Nine Months and Forty Four Years
I waited nine months to meet my daughter for the first time, and forty four years and nine months to see her again.
This is a story of healing, remembering that we are wholitstic beings and you can not affect one part of the being without affecting the others.
Imagine the toll on your body that years of guilt or stress can cause, or the effect of hopelessness on your very spirit.
On February 19, 1970, in the state of confusion, er, New Jersey, I gave birth to a girl. Though unmarried and unable to care for her, I actually wasn’t confused at all. I knew from the beginning that the only option for me was to give her to others to raise in a way I couldn’t at the time.
Had I said ‘state of depression’, well, that would have been closer to the mark. Although I did what I felt I had to do, I lived with the consequences, day after year after decade.
My heart was with her every day. I wished her happy birthday every year – I prayed she be happy and healthy.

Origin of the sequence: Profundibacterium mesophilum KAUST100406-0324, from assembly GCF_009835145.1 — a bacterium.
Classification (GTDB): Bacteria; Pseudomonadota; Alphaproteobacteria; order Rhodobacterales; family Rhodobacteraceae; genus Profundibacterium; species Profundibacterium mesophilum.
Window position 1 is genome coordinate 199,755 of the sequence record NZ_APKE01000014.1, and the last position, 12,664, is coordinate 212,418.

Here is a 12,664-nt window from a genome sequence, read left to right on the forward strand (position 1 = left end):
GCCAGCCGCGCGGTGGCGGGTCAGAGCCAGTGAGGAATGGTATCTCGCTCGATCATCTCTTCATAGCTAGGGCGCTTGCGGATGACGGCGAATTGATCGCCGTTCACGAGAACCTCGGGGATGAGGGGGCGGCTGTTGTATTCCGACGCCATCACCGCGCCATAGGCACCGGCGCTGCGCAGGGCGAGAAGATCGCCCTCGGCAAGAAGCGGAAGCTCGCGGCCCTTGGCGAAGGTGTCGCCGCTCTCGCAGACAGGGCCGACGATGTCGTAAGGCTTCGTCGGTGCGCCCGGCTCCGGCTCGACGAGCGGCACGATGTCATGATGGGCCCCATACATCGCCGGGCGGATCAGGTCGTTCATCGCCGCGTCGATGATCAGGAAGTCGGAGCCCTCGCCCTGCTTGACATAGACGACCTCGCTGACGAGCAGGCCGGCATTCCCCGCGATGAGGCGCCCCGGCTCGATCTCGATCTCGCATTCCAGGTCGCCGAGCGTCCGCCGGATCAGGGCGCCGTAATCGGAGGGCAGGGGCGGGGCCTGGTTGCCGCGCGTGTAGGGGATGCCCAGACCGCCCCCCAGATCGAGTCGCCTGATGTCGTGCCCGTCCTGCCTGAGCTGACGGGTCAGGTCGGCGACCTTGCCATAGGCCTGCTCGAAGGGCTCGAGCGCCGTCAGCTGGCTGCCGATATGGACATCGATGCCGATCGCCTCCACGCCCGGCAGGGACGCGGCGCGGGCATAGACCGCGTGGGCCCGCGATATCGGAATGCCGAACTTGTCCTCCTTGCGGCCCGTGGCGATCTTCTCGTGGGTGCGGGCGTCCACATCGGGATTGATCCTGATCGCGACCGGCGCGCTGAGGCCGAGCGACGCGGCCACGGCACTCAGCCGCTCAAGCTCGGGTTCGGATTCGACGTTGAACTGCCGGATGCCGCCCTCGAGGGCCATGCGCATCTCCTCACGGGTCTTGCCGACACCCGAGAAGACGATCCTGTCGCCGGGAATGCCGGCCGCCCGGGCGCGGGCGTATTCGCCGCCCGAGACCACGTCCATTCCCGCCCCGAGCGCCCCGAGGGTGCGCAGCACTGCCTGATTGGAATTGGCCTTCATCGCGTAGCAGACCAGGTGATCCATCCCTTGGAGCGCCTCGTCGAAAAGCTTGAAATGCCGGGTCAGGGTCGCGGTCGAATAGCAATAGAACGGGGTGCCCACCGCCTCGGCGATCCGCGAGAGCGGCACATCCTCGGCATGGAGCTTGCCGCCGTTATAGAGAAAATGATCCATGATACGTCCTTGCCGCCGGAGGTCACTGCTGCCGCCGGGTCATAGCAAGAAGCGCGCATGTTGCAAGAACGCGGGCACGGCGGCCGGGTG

When she turned 18, I stopped thinking of her literally every day. I registered with the state and every organization I could find so that in the event she wanted to find me, the means were there.
In 2004 I found and registered with Adoption.com, a website offering a host of services, including a forum for adoptees and birth families to reach out and connect.
Every year that passed brought a decreasing sense of conviction that I would hold my daughter once more before my final breath.
Then on July 4th, 2014, I received an email from another member of the forum who said, “Your birth daughter is looking for you but she is having trouble with her post. Please contact her . . . ” I logged onto Adoption.com right away, found her post and replied. She wrote back, “I think I’m your daughter – if you’re my other mother, please contact me. If not, just wish me luck . . .”
She left an email address along with her phone numbers. As much as I wanted to grab the phone and call, I didn’t want to do so at a bad time so I emailed her first.
Then came the phone call. We connected, and shared, and over four hours later, we ended the call.
To paraphrase Kahlil Gibran, the gates of my heart were flung open and my heart flew. I even asked Rick if it was really happening. He said it was. But I thought, it feels so surreal. So unreal. Dreamlike. Like it’s happening to someone else. Like I’m not even in my body anymore. But it was real.
We will meet, face-to-face, for the first time in forty four years and nine months, on Thanksgiving Day at my sister Laurie’s in St. Louis.
Wish us well, and may the healing continue.
(To be updated in December . . .)